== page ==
The purpose of ramping is to hit a peak performance (violent precision with each rep, dominate each rep, initiate each rep with maximum force and maintain acceleration all the way through the range of motion to name a few), with enough volume (pertaining to the ramping of that specific movement) to stimulate the training effect you're after. I don't approach a ramp with any specific number of sets or weight in mind I'm shooting for.
I start at a load that is around 50-60% of my 3 rep max (I don't use a 1 rep max because there is huge differential for me between 3 reps and 1 rep, meaning I can hit a top 1 rep weight that is much higher than I can do for even two reps). I've found this to be a better guide for me and it also decreases my chances of going too heavy. I too, get caught up in chasing weight, from time to time. This is a way for me to keep myself in check in that regard.
I generally increase load consistently across the board for the first part of the ramp (20 pounds or so...depending on the movement), then drop the increments a bit lower. I always take the approach of doing an "extra" set with a small jump in weight (sometimes I'll do the same weight twice if I don't feel I dominated it or was sloppy). This not only boosts volume a bit, but it also increases confidence, which can be critical if it's a movement you're not naturally good at (for me it's dead lifts--I truly suck at the traditional ones lol).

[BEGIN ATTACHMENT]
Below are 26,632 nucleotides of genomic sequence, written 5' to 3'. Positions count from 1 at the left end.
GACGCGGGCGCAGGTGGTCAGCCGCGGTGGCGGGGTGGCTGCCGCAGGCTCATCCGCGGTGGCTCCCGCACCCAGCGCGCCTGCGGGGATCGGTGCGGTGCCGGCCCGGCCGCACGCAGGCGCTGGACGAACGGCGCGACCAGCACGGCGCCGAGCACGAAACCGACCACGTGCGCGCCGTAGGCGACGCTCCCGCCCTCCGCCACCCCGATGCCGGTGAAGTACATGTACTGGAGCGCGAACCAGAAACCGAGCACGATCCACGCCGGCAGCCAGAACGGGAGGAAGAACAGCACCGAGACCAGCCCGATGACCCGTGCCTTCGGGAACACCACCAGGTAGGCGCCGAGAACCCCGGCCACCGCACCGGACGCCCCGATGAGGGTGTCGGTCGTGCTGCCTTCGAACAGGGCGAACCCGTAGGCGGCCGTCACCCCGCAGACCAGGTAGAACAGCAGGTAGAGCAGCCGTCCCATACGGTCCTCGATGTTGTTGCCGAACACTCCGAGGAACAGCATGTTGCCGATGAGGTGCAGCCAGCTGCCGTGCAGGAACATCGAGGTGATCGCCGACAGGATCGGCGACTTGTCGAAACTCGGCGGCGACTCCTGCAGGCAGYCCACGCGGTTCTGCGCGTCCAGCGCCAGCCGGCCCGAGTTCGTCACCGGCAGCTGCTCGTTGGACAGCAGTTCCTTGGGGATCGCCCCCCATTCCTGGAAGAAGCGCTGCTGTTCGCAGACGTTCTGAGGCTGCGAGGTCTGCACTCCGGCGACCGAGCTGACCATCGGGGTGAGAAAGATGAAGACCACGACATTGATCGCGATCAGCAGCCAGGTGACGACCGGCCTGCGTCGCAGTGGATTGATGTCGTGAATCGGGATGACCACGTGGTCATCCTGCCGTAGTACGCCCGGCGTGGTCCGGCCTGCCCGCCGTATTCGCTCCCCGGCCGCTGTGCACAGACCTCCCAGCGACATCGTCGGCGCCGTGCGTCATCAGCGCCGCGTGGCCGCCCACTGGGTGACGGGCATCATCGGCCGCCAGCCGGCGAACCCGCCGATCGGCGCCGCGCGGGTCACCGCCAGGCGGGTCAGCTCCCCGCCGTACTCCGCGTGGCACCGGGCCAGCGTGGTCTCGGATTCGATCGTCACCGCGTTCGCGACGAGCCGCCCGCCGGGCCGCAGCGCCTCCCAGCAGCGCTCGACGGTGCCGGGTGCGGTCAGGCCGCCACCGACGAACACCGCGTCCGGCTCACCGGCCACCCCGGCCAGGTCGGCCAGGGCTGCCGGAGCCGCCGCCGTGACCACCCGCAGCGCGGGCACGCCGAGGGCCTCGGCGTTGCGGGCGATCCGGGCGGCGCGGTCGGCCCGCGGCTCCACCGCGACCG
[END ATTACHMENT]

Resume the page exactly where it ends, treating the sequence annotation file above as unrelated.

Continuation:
I just continue in this fashion until my body tells me I'm done. To be honest, I rarely count reps or sets anymore and aim to go by instinct and feel each rep and each set, including how much I increase and sometimes decrease weight from set to set.
The above pertains to a basic ramp, in which the same number of reps is executed each set. If I were to continue on in a lower rep bracket (5 reps to 3 reps for example), my mind set would be the same, but the loading methods would change a bit.
If you focus on quantifying the lift in terms of numbers and volume too much, I believe it eliminates the most critical aspect of the ramp---the experience and feel.
When you ramp properly, there's a point within the ramp where it feels as if a switch is flipped, and performance continues to climb consistently for the rest of the ramp and end at the perfect time. This will of course be dependent on the working state of your body and mind that day.
In my opinion, one must be totally immersed in the moment of each REP of each set to truly reap the benefits of the ramp. This also applies to other rep methods depending on the intended purpose of the movement, the rep method being used and the number of reps your doing. It's pretty much impossible to be completely in the moment and 100% focused for a set of high reps. For me, that's about anything over 6 reps, for others it's higher.
I hope that was helpful Zonaguy10. I'm sure CT will have a very good answer for you.
Keep busting your ass!